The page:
Kevin Schmiesing

Kevin Schmiesing, Ph.D., is a research fellow for the research department at the Acton Institute. He is a frequent writer on Catholic social thought and economics, is the author of American Catholic Intellectuals, 1895-1955 (Edwin Mellen Press, 2002) and is most recently the author of Within the Market Strife: American Catholic Economic Thought from Rerum Novarum to Vatican II (Lexington Books, 2004). Dr. Schmiesing holds a Ph.D. in American history from the University of Pennsylvania, and a B.A. in history from Franciscan University ofSteubenville. Author of Within the Market Strife and American Catholic Intellectuals, 1895—1955 (2002), he serves as Book Review Editor for the Journal of Markets & Morality. He is also executive director of CatholicHistory.net.

Posts by Kevin Schmiesing

Acton Commentary: An Ode to Power

“Power permits people to do enormous good,” Lord Acton once said, “and absolute power enables them to do even more.” This wisdom from the nineteenth-century’s champion of state prerogative applies as well today. Continue Reading...

PBR: Who Will Read It?

In response to the question, “What form will journalism take in the age of new media?”, a quick thought, speculative and devoid of adequate substantiation. I’ve heard a lot of worrying about what will take the place of newspapers and news magazines as their decline continues. Continue Reading...

Cole on “Patent Failure”

Back in September I posted an announcement about a new book that contributed in interesting ways to our understanding of patent/intellectual property issues. Now Julio Cole’s full review of the book in the Independent Review is available online. Continue Reading...

School Choice in D.C.

Washington, D.C., has long been a focal point of debates about vouchers and other forms of school choice–partly because the public schools there are so notoriously bad that a working majority of politicians and parents are open to experiments that might improve them. Continue Reading...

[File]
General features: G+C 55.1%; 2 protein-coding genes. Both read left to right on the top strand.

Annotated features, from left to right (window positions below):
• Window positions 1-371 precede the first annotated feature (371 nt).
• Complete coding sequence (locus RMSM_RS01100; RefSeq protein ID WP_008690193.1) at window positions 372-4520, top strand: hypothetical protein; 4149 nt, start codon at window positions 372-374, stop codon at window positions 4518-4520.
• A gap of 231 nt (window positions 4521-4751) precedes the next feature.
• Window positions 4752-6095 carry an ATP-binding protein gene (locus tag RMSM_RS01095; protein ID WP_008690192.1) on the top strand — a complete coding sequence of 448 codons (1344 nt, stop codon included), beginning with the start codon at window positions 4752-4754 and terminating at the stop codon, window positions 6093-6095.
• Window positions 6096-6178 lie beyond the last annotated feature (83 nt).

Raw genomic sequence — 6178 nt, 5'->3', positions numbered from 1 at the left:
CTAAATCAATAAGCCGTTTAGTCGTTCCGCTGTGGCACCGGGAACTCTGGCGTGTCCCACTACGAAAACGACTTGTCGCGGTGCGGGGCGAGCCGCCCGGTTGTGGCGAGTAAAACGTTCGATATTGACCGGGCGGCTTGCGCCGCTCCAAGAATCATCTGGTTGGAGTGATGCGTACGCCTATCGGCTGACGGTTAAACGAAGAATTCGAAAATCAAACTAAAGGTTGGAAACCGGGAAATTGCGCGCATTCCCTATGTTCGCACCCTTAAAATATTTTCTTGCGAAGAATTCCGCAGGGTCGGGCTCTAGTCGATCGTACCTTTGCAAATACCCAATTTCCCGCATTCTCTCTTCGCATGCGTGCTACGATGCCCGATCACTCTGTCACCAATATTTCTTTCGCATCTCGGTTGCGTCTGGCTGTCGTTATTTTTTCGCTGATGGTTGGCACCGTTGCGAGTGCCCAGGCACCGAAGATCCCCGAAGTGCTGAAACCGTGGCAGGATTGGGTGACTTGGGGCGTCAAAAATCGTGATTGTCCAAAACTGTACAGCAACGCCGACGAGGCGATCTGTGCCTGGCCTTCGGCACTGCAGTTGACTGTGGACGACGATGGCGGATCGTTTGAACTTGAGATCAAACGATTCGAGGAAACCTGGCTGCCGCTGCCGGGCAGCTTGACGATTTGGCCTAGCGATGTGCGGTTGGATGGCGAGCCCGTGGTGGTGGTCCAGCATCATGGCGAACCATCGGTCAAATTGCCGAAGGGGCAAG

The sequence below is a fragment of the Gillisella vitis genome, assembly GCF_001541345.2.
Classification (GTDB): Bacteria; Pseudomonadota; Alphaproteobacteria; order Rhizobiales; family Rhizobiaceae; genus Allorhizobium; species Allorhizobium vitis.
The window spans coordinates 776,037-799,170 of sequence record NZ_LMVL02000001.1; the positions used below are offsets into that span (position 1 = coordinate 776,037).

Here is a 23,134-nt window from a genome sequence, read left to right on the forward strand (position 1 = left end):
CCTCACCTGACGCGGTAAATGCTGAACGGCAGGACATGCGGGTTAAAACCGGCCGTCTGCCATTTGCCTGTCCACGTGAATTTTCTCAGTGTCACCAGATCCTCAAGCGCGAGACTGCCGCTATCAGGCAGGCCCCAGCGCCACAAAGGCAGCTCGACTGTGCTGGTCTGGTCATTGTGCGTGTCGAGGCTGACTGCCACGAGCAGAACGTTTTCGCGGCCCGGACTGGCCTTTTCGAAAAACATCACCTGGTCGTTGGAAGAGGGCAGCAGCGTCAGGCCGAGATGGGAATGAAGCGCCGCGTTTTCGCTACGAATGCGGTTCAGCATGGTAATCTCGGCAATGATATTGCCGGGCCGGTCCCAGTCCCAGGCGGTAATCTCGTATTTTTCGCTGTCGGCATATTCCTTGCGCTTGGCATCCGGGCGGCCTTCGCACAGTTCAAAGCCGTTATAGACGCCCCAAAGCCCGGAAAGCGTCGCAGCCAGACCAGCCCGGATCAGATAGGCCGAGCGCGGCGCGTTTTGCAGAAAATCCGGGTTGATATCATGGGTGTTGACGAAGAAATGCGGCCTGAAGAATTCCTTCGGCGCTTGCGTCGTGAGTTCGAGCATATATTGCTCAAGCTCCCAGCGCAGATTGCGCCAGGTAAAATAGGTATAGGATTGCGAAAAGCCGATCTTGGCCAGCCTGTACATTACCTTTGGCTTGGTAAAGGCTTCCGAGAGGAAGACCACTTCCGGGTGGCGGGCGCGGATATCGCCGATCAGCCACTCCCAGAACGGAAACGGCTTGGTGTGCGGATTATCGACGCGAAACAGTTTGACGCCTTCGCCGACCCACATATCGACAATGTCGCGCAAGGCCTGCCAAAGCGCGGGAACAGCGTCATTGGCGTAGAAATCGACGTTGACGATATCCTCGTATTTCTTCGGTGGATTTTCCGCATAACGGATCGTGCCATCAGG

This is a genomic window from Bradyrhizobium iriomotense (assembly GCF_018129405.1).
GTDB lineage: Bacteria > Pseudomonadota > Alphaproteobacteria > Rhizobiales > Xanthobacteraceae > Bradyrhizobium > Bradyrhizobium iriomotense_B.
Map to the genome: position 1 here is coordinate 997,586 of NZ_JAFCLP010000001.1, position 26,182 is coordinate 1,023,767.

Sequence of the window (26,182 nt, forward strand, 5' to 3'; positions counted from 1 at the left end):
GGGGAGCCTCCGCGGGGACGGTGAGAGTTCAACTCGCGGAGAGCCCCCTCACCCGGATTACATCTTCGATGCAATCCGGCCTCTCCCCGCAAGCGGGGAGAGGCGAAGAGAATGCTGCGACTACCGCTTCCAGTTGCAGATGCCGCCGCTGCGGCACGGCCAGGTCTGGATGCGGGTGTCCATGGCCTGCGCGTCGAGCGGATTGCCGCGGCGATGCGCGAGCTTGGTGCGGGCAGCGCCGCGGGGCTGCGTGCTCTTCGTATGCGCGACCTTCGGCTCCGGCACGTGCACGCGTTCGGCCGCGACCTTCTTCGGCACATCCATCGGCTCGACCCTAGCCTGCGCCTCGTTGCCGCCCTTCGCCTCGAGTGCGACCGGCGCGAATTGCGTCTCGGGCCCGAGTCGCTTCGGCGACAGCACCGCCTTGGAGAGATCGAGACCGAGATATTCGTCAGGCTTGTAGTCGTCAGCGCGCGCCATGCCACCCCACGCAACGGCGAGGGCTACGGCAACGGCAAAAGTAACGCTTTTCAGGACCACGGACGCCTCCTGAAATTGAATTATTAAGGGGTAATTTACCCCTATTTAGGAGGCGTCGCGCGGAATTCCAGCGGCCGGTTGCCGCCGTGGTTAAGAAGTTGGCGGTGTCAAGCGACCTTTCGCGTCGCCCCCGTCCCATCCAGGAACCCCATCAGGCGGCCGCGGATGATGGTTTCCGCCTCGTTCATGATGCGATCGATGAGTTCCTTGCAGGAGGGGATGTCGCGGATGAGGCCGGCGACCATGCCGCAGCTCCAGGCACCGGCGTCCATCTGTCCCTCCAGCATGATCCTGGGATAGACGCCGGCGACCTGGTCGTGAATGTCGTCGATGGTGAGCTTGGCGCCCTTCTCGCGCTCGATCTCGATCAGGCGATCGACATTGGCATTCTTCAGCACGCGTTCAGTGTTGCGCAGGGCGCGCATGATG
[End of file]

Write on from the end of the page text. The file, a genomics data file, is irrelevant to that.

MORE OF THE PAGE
The Perils of Planning

Somewhere in the United States today, government officials are writing a plan that will profoundly affect other people’s lives, incomes, and property. Though it may be written with the best intentions, the plan will go horribly wrong. Continue Reading...

PBR: Something for Nothing

In response to the question, “What are the moral lessons of the American Recovery and Reinvestment Act (ARRA)?” The ARRA makes clear that we have not learned one great moral lesson: You can’t have something for nothing. Continue Reading...

Debunking the New Deal

It’s long been my contention that the mythology surrounding the New Deal in large swaths of the popular imagination plays an ongoing, important, and harmful role in politics and policy debate. Continue Reading...

PBR: History Casts Doubt

In response to the question, “What is wrong with socialism?” I can hardly do better than Pope John Paul II, who wrote in Centesimus Annus, “the fundamental error of socialism is anthropological in nature,” because socialism maintains, “that the good of the individual can be realized without reference to his free choice.” The socialist experiment is attractive because its model is the family, a situation in which each gives according to his ability and receives according to his need—and it works. Continue Reading...

New Book: Cleveland on Economic Policy

As the media bombard us with misleading language describing the role of government in the economy (e.g., that a stimulus plan will “inject money” or “create jobs”), those who know better need to keep up a steady drumbeat of common sense concerning the potential and track record of the state’s involvement in economic affairs. Continue Reading...

Population Economics

It’s usually good to steer clear of apocalyptic predictions of any sort, but as temperatures struggle to break the 10 degrees fahrenheit mark under full sun here in the Great Lakes region, talk of a “demographic winter” feels more compelling than warnings of global warming. Continue Reading...